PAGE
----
an international company heard about his success in the
marketplace and hired him at more than $50,000 per year,
with a company car, an expense account and substantial
In seven years, he went from being a semiliterate, minimum
wage worker to a highly paid biomedical technical
representative working for an international corporation.
And he was back in the big city with a town house, a new
car, a wife, children, and a great life. The interesting
thing was that as he went around to renew his old
friendships, he found that most of the people he had
graduated with were still working at dead-end jobs.
Seven years seems like a long time in the course of a life,
but it passes in a flash when you are busy doing something
you enjoy and getting continually better at it.
The last great obstacle to regular reading and continuous
learning is that most people have been brought up with what
we might call the old paradigm, the outdated way of viewing
education. It’s likely that as you grew up, education was
looked upon as something that was done to you by other
people. For the first 18 years of your life, you went off
to school and education was done to you as though you were
a passive object. Even when you went to college, you signed
up for the courses that were recommended, you learned the
subjects that were required, and you took the exams that
were given. When you came out, you were the product of an
education. It was almost as though the education had "just
happened" to you, while you merely went along and did your
share at the right time.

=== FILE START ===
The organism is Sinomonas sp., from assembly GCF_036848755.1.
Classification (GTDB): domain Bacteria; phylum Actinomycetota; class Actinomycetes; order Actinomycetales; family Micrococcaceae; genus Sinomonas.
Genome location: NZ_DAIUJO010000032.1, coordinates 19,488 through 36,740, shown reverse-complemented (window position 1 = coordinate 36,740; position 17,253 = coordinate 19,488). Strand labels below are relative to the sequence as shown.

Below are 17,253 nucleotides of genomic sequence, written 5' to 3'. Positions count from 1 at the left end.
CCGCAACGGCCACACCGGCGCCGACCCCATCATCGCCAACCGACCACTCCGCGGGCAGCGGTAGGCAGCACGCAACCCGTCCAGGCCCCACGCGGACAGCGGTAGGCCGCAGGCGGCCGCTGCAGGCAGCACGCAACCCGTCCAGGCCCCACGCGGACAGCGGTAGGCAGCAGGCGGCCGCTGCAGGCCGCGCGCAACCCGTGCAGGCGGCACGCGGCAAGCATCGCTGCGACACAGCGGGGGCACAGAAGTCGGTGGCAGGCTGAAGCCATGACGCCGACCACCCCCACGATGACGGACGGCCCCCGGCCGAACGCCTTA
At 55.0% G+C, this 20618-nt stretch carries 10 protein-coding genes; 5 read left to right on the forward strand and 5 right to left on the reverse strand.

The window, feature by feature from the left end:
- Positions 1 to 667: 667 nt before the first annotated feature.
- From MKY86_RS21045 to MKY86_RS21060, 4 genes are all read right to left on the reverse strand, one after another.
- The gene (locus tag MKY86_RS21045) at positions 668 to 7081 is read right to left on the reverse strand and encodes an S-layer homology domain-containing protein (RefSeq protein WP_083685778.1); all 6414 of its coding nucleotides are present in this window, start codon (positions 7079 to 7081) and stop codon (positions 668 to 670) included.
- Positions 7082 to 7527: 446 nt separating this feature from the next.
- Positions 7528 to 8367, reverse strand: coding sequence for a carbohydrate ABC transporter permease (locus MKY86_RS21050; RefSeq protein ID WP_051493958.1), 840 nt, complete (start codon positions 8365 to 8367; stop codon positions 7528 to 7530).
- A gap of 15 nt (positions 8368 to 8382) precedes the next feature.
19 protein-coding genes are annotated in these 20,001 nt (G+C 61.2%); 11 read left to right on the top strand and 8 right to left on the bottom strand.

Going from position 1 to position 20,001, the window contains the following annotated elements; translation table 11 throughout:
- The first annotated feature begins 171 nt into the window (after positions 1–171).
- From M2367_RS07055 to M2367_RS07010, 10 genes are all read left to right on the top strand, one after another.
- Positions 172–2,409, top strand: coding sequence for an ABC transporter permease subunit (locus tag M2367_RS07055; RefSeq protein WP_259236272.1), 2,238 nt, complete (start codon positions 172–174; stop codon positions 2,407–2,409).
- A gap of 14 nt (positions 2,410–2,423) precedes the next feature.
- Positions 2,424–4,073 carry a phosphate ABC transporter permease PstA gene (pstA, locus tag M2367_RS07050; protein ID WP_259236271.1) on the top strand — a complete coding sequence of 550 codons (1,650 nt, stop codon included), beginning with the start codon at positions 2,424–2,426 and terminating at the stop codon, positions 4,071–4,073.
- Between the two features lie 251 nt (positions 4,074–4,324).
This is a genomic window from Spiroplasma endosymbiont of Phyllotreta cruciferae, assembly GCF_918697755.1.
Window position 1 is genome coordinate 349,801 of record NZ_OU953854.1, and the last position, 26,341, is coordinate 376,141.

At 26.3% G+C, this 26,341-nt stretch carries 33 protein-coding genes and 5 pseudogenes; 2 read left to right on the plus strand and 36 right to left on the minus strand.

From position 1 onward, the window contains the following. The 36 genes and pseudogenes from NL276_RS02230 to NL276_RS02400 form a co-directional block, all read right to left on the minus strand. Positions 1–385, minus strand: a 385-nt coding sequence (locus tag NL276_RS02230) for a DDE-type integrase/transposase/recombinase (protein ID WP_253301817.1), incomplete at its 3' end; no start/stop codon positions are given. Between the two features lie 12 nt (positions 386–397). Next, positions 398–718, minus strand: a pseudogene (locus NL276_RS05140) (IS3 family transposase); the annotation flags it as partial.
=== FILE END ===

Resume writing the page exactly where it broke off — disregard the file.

However, after you finish school, you are responsible for
your education. From that moment onward, you are
responsible for buying your books, planning your courses of
study, learning your subjects and continually upgrading
your skills. It’s not the responsibility of anyone else.
You are in charge. It’s all up to you.
Many people think that it’s up to their company to educate
them if they need additional training. Well, if your
company provides training, you should take every minute of
it that you can get. But if it doesn’t, and most companies
don’t, you are still solely responsible for maintaining and
increasing your value through continuous reading. There is
no other way.
Let me share with you some ideas that helped me to go from
high-school dropout and dishwasher, working in the kitchen
of a small hotel, to chief operating officer of a $265
million company. These are practices of most of the
successful men and women in America. Their cumulative
effect on the quality of your life can be amazing.
First, if you are not a good reader, make the decision,
right now, that you are going to go any distance, pay any
price, overcome any obstacle and spend whatever amount of
money it takes to become an excellent reader. If you do not
know how to read particularly well, stop everything else